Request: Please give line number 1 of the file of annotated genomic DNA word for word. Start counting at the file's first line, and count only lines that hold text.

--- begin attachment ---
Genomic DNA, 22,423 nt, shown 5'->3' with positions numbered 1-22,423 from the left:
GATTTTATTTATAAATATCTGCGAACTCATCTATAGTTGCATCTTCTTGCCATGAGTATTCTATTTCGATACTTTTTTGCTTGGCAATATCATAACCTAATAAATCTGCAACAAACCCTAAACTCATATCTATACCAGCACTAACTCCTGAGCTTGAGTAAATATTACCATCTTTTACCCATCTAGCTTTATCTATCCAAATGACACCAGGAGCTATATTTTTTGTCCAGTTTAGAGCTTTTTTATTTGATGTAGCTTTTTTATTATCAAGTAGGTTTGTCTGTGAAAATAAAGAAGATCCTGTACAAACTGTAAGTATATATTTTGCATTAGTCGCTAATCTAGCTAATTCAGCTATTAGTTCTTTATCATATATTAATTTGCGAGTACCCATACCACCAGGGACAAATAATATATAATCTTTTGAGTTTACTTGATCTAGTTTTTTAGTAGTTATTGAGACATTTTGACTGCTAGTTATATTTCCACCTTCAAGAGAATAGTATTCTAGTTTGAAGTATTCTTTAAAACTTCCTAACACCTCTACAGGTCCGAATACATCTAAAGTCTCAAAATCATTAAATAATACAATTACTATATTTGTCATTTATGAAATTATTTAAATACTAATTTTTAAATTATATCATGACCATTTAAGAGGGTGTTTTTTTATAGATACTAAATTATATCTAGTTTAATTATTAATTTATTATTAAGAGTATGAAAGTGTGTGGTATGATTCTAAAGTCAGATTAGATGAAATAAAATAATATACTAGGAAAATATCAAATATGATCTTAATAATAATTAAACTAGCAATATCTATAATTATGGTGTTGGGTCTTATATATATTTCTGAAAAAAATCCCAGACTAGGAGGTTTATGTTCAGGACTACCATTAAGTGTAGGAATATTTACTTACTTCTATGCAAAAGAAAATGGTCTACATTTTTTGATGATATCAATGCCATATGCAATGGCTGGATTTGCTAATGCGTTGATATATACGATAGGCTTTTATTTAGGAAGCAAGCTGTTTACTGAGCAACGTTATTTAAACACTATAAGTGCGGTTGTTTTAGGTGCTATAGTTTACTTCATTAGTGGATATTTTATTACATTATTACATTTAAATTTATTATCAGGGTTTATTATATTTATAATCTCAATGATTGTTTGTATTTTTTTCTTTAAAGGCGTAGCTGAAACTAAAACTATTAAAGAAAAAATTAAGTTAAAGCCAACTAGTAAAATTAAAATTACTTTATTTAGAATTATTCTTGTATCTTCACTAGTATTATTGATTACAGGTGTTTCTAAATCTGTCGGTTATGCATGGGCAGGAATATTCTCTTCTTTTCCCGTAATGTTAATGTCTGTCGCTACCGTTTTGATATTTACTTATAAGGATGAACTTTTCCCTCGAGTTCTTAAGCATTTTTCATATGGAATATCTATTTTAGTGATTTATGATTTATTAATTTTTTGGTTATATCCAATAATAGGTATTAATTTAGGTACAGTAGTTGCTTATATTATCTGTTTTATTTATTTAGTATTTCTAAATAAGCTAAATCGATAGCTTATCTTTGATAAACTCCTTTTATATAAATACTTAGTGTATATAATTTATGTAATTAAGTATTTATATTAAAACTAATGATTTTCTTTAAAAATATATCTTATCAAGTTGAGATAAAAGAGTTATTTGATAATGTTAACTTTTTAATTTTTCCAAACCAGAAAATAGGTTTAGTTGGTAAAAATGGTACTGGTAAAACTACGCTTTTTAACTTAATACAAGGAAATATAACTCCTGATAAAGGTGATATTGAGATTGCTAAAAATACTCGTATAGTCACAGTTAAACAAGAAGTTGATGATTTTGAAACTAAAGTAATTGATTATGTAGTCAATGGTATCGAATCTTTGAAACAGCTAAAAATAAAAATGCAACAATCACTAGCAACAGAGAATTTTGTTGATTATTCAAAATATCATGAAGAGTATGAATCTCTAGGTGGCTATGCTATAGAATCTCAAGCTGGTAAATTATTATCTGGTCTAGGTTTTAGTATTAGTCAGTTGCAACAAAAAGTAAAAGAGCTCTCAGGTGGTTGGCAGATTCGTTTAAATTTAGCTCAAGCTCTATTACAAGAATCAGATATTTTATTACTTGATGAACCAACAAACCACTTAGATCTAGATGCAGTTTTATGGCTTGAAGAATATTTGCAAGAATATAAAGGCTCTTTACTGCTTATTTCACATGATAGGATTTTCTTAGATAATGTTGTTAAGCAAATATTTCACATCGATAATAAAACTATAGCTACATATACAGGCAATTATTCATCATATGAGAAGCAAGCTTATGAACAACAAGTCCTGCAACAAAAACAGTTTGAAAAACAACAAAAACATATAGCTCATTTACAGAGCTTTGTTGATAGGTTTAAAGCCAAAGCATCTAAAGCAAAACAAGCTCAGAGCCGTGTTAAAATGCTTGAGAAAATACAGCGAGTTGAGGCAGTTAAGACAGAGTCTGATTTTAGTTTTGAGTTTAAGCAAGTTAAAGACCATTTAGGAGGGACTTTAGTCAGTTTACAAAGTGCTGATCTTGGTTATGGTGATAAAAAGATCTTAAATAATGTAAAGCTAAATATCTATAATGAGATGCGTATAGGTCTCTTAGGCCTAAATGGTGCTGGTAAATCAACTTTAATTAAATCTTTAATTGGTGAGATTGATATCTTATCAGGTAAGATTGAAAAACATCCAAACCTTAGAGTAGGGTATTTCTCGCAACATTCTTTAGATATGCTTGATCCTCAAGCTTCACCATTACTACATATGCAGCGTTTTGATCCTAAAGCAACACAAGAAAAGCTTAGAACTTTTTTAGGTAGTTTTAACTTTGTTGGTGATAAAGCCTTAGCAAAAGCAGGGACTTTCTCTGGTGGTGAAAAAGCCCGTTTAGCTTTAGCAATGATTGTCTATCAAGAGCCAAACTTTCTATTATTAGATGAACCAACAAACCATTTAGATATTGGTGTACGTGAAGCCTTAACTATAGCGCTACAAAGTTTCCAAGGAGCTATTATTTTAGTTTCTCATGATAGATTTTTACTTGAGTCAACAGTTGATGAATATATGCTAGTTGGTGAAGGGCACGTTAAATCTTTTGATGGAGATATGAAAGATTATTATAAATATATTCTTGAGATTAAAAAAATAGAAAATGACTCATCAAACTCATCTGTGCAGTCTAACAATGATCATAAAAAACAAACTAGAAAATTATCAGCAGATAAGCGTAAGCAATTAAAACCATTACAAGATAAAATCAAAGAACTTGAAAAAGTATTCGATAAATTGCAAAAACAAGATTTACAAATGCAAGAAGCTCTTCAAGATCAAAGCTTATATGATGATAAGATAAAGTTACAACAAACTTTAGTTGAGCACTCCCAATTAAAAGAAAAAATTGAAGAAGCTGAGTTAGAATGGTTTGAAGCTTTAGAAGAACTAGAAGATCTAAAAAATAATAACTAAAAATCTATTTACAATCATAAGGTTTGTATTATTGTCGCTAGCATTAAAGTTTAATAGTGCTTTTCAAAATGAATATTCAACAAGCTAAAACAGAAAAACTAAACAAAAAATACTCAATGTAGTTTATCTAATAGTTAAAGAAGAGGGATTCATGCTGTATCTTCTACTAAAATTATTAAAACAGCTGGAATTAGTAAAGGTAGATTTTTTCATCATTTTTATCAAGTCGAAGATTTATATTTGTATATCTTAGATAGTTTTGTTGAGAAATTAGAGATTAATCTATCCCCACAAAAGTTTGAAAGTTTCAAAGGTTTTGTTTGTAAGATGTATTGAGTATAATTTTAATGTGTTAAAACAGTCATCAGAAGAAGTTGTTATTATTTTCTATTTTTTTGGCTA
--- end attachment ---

Genomic DNA, 22,423 nt, shown 5'->3' with positions numbered 1-22,423 from the left: